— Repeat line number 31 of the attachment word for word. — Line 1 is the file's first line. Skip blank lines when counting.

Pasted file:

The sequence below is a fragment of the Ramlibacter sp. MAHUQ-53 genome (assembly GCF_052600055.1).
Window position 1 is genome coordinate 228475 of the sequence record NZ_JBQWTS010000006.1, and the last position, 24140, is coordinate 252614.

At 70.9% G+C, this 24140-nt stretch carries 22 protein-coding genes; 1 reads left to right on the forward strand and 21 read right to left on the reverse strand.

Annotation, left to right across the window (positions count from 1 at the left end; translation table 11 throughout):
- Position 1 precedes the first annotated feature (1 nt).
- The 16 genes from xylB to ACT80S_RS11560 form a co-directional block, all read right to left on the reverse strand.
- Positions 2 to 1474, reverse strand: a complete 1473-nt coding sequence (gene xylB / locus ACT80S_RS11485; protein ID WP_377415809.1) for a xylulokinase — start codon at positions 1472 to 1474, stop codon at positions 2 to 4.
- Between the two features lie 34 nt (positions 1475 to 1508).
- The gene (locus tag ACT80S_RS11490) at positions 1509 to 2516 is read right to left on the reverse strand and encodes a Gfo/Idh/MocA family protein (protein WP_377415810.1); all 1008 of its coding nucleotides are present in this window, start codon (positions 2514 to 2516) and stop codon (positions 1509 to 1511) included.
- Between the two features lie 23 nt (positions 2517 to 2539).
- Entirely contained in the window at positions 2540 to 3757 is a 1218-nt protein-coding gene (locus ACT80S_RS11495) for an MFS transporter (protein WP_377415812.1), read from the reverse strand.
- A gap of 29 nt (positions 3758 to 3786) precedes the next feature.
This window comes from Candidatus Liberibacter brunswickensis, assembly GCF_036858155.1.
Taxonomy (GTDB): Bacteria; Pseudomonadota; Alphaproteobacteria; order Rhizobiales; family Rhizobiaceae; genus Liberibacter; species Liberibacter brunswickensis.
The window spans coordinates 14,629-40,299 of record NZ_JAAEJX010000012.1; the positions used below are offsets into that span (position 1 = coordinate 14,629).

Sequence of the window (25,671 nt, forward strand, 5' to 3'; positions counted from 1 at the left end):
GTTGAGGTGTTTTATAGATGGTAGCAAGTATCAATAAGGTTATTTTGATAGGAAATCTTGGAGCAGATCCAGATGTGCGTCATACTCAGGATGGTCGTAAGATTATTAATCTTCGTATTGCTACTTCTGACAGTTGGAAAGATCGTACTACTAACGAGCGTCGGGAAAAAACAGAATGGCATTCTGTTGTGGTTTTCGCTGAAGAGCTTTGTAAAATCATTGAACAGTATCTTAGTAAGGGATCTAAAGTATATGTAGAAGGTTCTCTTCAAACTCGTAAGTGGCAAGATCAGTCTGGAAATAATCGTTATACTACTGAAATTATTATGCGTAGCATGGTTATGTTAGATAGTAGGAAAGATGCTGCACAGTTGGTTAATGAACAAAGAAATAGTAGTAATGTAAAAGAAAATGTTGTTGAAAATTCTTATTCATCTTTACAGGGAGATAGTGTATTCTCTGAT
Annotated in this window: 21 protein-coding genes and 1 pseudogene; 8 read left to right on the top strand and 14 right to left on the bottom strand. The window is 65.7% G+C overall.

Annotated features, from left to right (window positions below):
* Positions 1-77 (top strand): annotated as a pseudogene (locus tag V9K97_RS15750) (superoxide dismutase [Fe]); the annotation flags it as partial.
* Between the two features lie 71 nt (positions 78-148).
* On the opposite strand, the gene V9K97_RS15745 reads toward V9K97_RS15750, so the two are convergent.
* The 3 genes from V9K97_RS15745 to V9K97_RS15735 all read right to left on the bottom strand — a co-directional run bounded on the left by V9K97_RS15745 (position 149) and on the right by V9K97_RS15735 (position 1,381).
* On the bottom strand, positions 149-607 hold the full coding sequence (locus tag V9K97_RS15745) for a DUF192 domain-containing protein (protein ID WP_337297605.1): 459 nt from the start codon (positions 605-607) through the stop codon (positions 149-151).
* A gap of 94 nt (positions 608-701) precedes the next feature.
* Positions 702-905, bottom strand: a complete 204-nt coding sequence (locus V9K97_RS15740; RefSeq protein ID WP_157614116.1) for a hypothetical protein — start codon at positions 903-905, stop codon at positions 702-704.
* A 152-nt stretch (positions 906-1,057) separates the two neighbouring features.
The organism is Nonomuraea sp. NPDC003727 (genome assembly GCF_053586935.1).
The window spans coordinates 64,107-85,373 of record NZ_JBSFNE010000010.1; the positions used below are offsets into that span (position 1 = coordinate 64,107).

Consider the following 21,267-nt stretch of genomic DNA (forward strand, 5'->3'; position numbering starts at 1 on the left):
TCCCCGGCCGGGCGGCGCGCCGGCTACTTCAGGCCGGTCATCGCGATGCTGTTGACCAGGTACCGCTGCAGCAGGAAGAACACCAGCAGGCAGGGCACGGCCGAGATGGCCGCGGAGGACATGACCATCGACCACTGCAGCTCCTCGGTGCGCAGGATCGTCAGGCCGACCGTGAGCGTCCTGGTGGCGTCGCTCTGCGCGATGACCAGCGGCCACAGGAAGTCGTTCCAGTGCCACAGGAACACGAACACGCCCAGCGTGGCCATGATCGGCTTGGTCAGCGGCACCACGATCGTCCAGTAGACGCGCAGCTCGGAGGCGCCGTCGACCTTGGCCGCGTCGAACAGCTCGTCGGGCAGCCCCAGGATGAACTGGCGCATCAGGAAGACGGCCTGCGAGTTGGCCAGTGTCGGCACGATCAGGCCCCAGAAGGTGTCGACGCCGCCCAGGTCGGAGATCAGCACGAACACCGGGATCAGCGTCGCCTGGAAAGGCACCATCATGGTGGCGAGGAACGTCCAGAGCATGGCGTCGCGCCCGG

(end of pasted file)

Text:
TCCCCGGCCGGGCGGCGCGCCGGCTACTTCAGGCCGGTCATCGCGATGCTGTTGACCAGGTACCGCTGCAGCAGGAAGAACACCAGCAGGCAGGGCACGGCCGAGATGGCCGCGGAGGACATGACCATCGACCACTGCAGCTCCTCGGTGCGCAGGATCGTCAGGCCGACCGTGAGCGTCCTGGTGGCGTCGCTCTGCGCGATGACCAGCGGCCACAGGAAGTCGTTCCAGTGCCACAGGAACACGAACACGCCCAGCGTGGCCATGATCGGCTTGGTCAGCGGCACCACGATCGTCCAGTAGACGCGCAGCTCGGAGGCGCCGTCGACCTTGGCCGCGTCGAACAGCTCGTCGGGCAGCCCCAGGATGAACTGGCGCATCAGGAAGACGGCCTGCGAGTTGGCCAGTGTCGGCACGATCAGGCCCCAGAAGGTGTCGACGCCGCCCAGGTCGGAGATCAGCACGAACACCGGGATCAGCGTCGCCTGGAAAGGCACCATCATGGTGGCGAGGAACGTCCAGAGCATGGCGTCGCGCCCGG